The ARRL June VHF QSO Party should be the most fun VHF event of the year, but sometimes the propagation works against us. You see, June is supposed to be the primo time for sporadic-e propagation in North America but the ionosphere doesn’t always get the memo. This year was an absolute blowout with 6 Meters open for most of the daytime hours of the weekend!

As I prepped for the contest, I told myself  “don’t worry too much about 50 MHz, try to fill in some more grids on 2 Meters.”  This might have been my subconscious mind preparing for a crappy weekend on 6 Meters. I did manage to acquire a new and improved 6 Meter Yagi antenna (M2 6M5X), which turned out to be a very nice improvement over the old 3-element Cushcraft that I have been carting across the state for decades. I had decided to ignore the other bands and focus on 2 Meters and 6 Meters.

Here’s the antenna array, consisting of a 2M9SSB (12.0 dBd gain, 14.5 foot boom, 9 elements) and the 6M5X (9.4 dBd gain, 18 foot boom, 5 elements):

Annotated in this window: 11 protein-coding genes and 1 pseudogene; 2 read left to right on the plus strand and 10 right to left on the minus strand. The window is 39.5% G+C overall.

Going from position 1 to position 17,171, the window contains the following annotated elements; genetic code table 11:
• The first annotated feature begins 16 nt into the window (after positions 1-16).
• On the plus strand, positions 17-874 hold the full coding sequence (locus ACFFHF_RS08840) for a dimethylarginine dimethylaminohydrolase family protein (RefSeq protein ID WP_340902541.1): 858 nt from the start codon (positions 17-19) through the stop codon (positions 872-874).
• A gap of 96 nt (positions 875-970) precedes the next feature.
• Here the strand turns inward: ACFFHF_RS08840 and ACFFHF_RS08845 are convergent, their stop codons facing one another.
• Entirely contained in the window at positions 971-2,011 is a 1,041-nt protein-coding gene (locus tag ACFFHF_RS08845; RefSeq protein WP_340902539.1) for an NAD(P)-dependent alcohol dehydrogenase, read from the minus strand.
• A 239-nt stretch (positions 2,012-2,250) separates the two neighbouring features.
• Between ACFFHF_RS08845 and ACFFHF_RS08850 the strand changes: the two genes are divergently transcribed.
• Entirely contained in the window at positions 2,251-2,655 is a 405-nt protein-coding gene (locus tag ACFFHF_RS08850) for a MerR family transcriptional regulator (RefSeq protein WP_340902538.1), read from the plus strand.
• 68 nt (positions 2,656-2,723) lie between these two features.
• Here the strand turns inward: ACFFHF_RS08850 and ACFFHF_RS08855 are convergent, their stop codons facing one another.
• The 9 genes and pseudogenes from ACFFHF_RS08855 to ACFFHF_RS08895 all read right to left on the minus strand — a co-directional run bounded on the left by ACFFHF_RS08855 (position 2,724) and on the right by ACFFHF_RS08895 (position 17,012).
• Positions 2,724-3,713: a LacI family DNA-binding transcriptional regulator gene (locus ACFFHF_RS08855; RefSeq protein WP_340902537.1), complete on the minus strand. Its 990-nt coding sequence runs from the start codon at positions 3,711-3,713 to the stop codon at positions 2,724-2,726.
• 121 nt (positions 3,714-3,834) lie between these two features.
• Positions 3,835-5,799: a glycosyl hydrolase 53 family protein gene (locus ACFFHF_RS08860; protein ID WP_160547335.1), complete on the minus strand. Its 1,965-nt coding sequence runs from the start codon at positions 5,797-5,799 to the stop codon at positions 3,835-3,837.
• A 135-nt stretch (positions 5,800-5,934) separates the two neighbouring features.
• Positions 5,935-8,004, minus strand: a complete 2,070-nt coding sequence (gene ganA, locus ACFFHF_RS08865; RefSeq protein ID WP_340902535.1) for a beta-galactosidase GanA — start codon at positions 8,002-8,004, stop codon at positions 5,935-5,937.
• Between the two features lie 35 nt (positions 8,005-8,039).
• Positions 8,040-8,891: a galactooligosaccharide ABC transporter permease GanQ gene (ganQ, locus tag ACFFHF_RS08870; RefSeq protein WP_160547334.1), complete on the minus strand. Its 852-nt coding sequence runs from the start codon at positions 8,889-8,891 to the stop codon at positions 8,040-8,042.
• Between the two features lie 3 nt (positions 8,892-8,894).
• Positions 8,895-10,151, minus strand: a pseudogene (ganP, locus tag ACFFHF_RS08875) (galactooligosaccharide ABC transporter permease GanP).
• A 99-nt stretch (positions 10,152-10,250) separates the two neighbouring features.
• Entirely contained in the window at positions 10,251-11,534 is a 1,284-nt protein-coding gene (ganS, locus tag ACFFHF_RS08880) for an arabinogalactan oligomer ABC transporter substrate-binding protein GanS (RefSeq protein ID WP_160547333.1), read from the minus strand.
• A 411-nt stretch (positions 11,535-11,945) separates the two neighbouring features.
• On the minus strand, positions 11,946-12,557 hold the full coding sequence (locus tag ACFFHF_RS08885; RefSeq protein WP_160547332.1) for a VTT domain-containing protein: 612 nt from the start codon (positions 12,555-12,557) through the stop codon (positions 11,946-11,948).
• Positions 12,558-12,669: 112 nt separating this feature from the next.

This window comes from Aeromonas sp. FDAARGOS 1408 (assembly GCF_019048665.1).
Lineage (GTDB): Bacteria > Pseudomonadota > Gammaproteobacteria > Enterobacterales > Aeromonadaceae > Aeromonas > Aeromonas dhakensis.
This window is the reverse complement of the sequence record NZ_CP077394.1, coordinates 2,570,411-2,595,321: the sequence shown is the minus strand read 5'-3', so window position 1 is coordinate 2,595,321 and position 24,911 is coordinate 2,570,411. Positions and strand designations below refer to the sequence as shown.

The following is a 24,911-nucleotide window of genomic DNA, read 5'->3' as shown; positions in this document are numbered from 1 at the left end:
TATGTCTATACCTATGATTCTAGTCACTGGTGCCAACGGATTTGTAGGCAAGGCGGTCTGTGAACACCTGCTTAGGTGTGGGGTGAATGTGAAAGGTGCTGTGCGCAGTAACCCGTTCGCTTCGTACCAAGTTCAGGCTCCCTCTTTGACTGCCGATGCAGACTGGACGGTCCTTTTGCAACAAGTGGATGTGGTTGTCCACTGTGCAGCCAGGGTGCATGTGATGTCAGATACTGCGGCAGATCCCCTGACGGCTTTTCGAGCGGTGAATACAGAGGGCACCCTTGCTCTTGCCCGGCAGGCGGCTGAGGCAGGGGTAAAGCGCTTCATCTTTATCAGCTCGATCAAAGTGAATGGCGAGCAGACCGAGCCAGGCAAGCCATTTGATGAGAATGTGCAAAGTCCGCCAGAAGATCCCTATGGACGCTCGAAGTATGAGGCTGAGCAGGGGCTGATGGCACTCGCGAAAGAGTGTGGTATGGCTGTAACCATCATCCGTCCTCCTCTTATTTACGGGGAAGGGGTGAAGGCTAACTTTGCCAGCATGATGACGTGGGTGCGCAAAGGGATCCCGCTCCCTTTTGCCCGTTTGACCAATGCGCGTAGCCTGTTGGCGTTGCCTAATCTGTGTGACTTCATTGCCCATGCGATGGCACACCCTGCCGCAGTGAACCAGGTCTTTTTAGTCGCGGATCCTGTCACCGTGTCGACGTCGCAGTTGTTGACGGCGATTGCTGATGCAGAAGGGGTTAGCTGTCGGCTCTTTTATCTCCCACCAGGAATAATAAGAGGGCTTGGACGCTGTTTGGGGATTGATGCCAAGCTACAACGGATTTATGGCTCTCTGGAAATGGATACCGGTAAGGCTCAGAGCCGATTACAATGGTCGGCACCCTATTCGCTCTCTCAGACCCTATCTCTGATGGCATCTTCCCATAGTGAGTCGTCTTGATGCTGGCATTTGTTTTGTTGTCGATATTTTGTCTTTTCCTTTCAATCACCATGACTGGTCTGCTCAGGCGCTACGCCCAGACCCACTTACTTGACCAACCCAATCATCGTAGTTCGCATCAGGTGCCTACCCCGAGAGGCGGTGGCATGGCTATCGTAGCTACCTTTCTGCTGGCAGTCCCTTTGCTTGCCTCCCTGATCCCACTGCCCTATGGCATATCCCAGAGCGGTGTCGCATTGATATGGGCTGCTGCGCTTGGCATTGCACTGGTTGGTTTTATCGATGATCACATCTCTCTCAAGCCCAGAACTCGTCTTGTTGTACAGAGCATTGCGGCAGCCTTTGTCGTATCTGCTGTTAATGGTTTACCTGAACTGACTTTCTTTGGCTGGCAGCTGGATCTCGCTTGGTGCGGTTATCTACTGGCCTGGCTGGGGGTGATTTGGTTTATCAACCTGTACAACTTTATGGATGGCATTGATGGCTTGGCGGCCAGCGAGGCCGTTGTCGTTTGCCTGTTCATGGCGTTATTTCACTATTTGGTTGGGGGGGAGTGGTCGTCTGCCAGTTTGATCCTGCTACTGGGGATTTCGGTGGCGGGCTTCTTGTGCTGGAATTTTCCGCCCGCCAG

I operated from our cabin up in the mountains, grid locator DM78av. I don’t have a permanent station installation but instead operate in a portable mode. That is to say, I strapped a mast onto the front deck and supported the antennas that way. These two antennas are a really good choice for a portable station…not real small but they can be moved around.

The FT-847 puts out 100 Watts on 6 Meters and (with an amplifier) achieves 170 Watts on 2 Meters.

On Saturday morning, 6 Meters was open to the southeast, before the contest started. I held back until the contest began and then jumped in. It was pretty much a blur after that…mostly working 50 MHz but I flipped back over to 2 meters to see who I could work there.

The final score is my personal best for the June event:


Band       QSOs X pt =  QSO pts.  X   Grids   =     Points
50         500    1      500           170           85000
144        28     1      28            13            364
TOTALS     528           528           183           96624